For 23 years, the Summer Solstice Jazz Festival has brought live jazz music and education to the East Lansing community, showcasing both nationally recognized and local artists.
The 2019 festival served more than a gathering of bands. For its closing act, Root Doctor, it served as a homecoming celebration.
“We’ve been playing for 30 years in the area,” said band manager Marge Mooney. “We have a lot of family and a lot of friends that we’ve acquired through playing in the area, so it was exciting to have us back in town.”
This year marks the 30 year anniversary of the band, which formed in Lansing in 1989. Since then, Root Doctor has been touring and performing throughout the state. But performing in their hometown always holds a special place in their hearts, especially in this retrospective 30-year anniversary.
“We live here, so people are always greeting us and they know who we are,” said Mooney. “People will tell us how we’ve impacted their lives… It makes you feel good.”
When asked to return to the Summer Solstice Jazz Festival for a second year, the band was humbled by the opportunity.
“We got asked to be in it, and it’s always an honor,” said Mooney. “We played last year, but the weather wasn’t nearly as good so it was a small crowd. This year was a much nicer experience, more people involved.”
Mooney’s husband, Freddie Cunningham, is the “soul” and lead vocalist of Root Doctor. Even after 30 years of touring with the band, the thrill of performing in East Lansing again was undeniable.
“From what I’ve seen, when we play in East Lansing there seems to be quite a mix of older and younger people, and they seem to enjoy the music one as much as the other,” said Cunningham. “It feels wonderful to be able to go out in the community and enjoy the people, and enjoy them enjoying you. It’s a two-way street. If they don’t react or they don’t give us any feedback to what we were doing, we’re not doing our job. And we have been tremendously well received. I’m very grateful for that.”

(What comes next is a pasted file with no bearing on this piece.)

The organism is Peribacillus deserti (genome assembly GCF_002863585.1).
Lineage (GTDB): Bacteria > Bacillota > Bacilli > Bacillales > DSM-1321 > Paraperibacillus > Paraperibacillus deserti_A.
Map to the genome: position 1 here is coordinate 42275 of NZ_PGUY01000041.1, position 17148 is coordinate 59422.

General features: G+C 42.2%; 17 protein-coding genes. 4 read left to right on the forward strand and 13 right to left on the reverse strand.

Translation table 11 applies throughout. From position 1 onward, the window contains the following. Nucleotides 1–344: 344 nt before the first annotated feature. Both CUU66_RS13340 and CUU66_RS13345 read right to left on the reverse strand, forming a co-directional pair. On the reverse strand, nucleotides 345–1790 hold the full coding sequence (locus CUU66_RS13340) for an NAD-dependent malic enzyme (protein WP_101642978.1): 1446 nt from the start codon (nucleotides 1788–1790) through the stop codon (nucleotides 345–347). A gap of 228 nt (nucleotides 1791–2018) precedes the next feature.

This “two-way street,” of the audience engaging with the band engaging with the audience, took on a new meaning for Cunningham at the Summer Solstice Jazz Festival. Not only were fans that have followed the band for years energized and dancing, but he saw his music resonate with a new generation of fans.
Cunnningham said the toughest demographic his band to reach is ages 15 to 20 years old. At the Summer Solstice Jazz Festival, this demographic was highly represented, which stood out to him as the highlight of the festival.
“That is a hard sell, that age group,” said Cunningham, “and there were quite a few of them dancing and having a good time. I enjoyed that as much as they enjoyed the band. They seemed to be enjoying us quite a bit, and we enjoy that.”
The positive reception from this difficult to reach demographic, along with the long-established fans from their hometown, reminds Cunningham of why he keeps performing, despite having been retired for 15 years.
“The band and the whole community has been behind us right from the start,” said Cunningham. “We’ve had good reactions from community leaders and people in Lansing… Had we not had such a tremendous reception and following, I don’t know exactly what would have happened. It’s been a very good 30 year ride.”
One such community leader, Heather Surface, coordinated the 2019 Summer Solstice Jazz Festival, and spoke highly of Root Doctor: “They’re a really great local band. They’re pretty popular… and one we really enjoy.”
Surface said she hopes the festival promoted an underrepresented style of music.
“Jazz is not always the most prominent music style in this day and age,” she said, “and we want to share it with people.” In addition, she hopes that in bringing the music and people together, that “people walked away with… a sense of community.”
For Root Band, the sense of community has been prominent since the beginning, and only reaffirmed at the 2019 Summer Solstice Jazz Festival.
“Lansing has a huge family of music. The musicians all get along,” said Mooney. “It’s really nice to be in the family of the music in Lansing—the jazz, the Americana, the blues and rock. A lot of people know each other, and they’re always available to help people. There’s benefits all the time, and bands are always right there to help each other and the community. It’s inspiring.”